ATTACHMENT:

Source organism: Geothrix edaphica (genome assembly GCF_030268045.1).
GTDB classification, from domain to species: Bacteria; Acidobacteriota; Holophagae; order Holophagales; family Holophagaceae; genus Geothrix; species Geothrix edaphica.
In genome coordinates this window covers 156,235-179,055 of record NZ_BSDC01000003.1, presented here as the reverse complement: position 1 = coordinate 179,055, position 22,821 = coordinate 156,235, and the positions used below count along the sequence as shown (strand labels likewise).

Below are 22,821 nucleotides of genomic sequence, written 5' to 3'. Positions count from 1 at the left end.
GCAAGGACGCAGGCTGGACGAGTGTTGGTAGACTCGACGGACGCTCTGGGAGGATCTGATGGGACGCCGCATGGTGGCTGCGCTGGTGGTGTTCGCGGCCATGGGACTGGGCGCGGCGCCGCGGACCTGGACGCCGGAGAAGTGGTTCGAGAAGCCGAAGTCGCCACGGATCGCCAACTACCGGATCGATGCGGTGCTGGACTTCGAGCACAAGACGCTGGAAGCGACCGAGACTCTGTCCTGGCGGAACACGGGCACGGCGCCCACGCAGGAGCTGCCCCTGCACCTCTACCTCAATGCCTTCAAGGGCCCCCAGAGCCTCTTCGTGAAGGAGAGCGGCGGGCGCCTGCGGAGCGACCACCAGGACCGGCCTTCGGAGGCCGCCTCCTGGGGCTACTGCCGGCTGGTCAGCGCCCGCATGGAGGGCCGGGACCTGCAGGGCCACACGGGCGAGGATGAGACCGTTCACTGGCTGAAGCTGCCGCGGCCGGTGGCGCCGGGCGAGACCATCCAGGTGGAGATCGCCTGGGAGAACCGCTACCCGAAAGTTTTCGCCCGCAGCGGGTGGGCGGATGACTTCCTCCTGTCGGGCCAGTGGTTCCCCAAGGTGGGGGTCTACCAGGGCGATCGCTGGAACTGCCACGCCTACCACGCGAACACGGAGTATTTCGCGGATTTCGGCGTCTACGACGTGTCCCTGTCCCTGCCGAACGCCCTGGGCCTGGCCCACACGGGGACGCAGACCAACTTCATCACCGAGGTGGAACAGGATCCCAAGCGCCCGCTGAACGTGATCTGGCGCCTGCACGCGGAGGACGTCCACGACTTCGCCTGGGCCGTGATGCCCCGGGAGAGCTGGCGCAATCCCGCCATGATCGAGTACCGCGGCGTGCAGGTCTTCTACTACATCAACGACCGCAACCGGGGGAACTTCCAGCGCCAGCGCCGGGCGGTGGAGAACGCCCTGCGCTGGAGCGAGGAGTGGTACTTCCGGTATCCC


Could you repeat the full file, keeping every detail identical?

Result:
Source organism: Geothrix edaphica (genome assembly GCF_030268045.1).
GTDB classification, from domain to species: Bacteria; Acidobacteriota; Holophagae; order Holophagales; family Holophagaceae; genus Geothrix; species Geothrix edaphica.
In genome coordinates this window covers 156,235-179,055 of record NZ_BSDC01000003.1, presented here as the reverse complement: position 1 = coordinate 179,055, position 22,821 = coordinate 156,235, and the positions used below count along the sequence as shown (strand labels likewise).

Below are 22,821 nucleotides of genomic sequence, written 5' to 3'. Positions count from 1 at the left end.
GCAAGGACGCAGGCTGGACGAGTGTTGGTAGACTCGACGGACGCTCTGGGAGGATCTGATGGGACGCCGCATGGTGGCTGCGCTGGTGGTGTTCGCGGCCATGGGACTGGGCGCGGCGCCGCGGACCTGGACGCCGGAGAAGTGGTTCGAGAAGCCGAAGTCGCCACGGATCGCCAACTACCGGATCGATGCGGTGCTGGACTTCGAGCACAAGACGCTGGAAGCGACCGAGACTCTGTCCTGGCGGAACACGGGCACGGCGCCCACGCAGGAGCTGCCCCTGCACCTCTACCTCAATGCCTTCAAGGGCCCCCAGAGCCTCTTCGTGAAGGAGAGCGGCGGGCGCCTGCGGAGCGACCACCAGGACCGGCCTTCGGAGGCCGCCTCCTGGGGCTACTGCCGGCTGGTCAGCGCCCGCATGGAGGGCCGGGACCTGCAGGGCCACACGGGCGAGGATGAGACCGTTCACTGGCTGAAGCTGCCGCGGCCGGTGGCGCCGGGCGAGACCATCCAGGTGGAGATCGCCTGGGAGAACCGCTACCCGAAAGTTTTCGCCCGCAGCGGGTGGGCGGATGACTTCCTCCTGTCGGGCCAGTGGTTCCCCAAGGTGGGGGTCTACCAGGGCGATCGCTGGAACTGCCACGCCTACCACGCGAACACGGAGTATTTCGCGGATTTCGGCGTCTACGACGTGTCCCTGTCCCTGCCGAACGCCCTGGGCCTGGCCCACACGGGGACGCAGACCAACTTCATCACCGAGGTGGAACAGGATCCCAAGCGCCCGCTGAACGTGATCTGGCGCCTGCACGCGGAGGACGTCCACGACTTCGCCTGGGCCGTGATGCCCCGGGAGAGCTGGCGCAATCCCGCCATGATCGAGTACCGCGGCGTGCAGGTCTTCTACTACATCAACGACCGCAACCGGGGGAACTTCCAGCGCCAGCGCCGGGCGGTGGAGAACGCCCTGCGCTGGAGCGAGGAGTGGTACTTCCGGTATCCC